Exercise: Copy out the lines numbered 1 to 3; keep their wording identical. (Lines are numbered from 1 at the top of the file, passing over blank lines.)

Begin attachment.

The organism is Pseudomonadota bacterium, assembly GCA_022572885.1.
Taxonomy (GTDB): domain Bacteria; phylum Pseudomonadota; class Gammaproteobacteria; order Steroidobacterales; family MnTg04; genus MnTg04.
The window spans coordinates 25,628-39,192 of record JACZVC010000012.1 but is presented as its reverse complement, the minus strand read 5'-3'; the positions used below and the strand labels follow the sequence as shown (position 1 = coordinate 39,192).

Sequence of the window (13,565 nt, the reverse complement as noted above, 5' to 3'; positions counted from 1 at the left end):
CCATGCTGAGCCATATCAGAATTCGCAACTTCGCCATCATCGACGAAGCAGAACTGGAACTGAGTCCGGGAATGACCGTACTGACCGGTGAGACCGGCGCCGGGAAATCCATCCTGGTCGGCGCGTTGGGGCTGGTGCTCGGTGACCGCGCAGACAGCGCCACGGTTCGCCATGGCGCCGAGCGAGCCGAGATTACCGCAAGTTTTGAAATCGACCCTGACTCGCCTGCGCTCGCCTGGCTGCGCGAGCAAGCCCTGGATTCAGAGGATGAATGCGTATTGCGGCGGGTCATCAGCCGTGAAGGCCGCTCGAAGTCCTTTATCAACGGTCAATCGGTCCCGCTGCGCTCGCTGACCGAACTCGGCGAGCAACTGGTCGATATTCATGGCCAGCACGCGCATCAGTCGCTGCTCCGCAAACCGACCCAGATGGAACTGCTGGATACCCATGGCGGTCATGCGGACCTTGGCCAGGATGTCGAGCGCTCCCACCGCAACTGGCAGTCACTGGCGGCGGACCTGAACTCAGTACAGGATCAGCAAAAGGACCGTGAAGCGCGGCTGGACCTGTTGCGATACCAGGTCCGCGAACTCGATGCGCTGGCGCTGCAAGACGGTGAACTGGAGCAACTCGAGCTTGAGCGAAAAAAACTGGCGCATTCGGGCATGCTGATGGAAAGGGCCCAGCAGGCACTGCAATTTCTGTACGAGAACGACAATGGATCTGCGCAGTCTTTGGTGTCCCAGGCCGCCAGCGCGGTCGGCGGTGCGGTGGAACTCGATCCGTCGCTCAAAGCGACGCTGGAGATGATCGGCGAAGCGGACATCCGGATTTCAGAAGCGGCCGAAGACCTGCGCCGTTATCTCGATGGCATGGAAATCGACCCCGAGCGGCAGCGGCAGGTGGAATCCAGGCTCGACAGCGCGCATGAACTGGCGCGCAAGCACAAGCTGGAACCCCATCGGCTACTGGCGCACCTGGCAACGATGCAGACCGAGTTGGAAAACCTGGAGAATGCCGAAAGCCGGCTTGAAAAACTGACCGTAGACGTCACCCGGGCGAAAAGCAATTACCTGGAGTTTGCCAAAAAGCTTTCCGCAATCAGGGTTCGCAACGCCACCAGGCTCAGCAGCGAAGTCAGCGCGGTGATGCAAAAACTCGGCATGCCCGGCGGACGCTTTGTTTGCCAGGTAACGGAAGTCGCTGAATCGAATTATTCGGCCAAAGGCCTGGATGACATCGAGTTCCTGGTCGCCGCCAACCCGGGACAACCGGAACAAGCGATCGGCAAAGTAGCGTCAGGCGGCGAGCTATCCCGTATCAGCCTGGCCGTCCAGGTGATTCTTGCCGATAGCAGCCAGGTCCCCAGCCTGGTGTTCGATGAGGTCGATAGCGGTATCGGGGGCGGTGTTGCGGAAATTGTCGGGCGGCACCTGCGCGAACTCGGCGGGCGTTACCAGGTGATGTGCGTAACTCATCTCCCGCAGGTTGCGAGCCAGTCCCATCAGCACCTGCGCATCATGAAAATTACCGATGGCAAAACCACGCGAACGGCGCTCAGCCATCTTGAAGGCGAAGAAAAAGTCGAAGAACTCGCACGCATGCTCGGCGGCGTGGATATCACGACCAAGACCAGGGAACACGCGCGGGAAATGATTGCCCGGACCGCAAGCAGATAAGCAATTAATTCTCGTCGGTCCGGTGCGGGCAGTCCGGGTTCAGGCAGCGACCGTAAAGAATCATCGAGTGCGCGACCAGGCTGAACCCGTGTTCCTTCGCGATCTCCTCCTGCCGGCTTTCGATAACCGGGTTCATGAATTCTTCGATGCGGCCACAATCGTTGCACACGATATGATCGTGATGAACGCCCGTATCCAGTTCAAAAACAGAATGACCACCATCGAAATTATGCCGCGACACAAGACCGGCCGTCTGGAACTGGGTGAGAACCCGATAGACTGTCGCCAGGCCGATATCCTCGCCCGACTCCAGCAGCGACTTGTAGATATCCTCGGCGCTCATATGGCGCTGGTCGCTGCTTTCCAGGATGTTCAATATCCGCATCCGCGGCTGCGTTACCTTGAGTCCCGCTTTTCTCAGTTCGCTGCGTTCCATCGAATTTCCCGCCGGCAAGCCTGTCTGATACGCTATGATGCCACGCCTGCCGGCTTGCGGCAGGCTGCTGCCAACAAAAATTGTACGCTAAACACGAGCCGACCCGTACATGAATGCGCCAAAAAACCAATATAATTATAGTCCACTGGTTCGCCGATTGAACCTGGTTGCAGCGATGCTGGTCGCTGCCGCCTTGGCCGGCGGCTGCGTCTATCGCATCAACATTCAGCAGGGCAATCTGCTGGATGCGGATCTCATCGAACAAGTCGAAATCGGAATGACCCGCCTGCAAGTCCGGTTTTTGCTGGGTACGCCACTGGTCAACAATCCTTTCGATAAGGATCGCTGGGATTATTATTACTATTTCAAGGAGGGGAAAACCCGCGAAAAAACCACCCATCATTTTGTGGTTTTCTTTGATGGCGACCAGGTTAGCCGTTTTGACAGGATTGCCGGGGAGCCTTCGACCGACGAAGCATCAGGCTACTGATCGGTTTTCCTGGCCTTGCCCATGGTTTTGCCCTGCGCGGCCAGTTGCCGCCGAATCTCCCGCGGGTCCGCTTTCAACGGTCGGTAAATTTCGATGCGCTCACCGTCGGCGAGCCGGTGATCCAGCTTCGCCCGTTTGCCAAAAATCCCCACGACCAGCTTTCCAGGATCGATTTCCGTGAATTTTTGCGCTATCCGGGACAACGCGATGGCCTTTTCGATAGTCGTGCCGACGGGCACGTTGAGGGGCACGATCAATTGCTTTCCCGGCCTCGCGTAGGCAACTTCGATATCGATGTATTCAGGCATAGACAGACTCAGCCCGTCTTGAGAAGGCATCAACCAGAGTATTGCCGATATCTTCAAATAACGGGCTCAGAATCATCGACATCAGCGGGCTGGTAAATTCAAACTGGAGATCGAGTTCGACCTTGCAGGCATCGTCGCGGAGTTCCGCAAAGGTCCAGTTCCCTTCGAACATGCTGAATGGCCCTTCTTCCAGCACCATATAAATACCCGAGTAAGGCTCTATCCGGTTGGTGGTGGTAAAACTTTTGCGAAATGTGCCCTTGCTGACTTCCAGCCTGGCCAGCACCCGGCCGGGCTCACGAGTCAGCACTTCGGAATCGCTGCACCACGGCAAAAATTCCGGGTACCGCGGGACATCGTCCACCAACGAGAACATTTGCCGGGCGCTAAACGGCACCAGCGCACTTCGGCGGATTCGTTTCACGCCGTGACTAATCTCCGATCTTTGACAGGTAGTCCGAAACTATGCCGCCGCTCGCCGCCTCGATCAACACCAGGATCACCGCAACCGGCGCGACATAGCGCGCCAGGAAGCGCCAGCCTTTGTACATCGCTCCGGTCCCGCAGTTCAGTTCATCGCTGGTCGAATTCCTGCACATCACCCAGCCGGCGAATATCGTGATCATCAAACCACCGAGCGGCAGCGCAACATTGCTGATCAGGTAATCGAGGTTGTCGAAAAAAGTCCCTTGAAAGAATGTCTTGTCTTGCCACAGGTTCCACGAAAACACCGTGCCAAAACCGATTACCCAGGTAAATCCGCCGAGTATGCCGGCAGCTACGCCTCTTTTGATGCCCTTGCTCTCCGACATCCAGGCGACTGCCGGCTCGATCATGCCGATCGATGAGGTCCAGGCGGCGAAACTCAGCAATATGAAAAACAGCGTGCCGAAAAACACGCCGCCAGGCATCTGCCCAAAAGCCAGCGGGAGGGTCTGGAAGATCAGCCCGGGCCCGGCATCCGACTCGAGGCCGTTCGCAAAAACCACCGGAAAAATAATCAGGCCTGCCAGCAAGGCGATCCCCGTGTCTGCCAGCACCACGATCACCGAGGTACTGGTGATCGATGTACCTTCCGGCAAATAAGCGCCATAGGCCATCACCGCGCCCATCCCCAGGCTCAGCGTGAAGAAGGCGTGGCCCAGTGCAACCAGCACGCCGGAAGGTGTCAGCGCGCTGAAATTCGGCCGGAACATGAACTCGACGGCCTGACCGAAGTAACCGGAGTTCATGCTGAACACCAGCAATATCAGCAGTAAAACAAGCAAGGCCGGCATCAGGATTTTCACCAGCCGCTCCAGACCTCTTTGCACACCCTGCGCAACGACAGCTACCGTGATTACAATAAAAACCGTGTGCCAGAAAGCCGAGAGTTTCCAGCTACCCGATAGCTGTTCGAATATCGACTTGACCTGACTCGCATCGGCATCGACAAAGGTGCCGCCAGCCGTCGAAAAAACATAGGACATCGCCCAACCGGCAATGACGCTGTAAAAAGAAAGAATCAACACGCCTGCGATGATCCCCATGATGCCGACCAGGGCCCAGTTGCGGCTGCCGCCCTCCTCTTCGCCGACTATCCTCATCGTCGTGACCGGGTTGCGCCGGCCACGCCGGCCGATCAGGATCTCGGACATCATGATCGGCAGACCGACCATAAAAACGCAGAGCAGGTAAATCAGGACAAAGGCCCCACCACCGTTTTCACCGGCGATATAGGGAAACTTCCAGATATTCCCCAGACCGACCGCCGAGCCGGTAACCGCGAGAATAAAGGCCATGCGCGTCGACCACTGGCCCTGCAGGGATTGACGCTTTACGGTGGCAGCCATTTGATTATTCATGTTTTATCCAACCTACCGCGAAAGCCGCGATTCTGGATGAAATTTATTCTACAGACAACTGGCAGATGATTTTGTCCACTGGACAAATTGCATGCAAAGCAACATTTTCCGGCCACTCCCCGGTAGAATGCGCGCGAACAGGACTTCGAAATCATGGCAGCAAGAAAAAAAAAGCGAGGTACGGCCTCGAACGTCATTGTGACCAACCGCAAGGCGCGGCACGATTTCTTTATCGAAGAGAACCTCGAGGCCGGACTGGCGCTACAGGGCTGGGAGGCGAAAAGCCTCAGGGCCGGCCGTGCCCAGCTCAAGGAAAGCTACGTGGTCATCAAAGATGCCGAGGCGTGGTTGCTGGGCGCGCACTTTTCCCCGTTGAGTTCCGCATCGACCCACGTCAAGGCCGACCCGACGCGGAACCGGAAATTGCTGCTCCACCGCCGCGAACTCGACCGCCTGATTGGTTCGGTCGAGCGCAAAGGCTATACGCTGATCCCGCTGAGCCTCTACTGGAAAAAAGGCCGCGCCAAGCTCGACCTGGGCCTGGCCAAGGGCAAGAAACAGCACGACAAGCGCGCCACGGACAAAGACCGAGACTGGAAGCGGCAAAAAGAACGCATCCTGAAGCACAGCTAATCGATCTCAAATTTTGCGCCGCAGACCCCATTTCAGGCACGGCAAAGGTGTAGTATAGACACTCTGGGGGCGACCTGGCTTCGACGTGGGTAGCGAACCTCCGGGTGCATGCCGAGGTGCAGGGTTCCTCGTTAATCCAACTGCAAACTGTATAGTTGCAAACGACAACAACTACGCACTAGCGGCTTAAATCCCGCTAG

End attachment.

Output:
The organism is Pseudomonadota bacterium, assembly GCA_022572885.1.
Taxonomy (GTDB): domain Bacteria; phylum Pseudomonadota; class Gammaproteobacteria; order Steroidobacterales; family MnTg04; genus MnTg04.
The window spans coordinates 25,628-39,192 of record JACZVC010000012.1 but is presented as its reverse complement, the minus strand read 5'-3'; the positions used below and the strand labels follow the sequence as shown (position 1 = coordinate 39,192).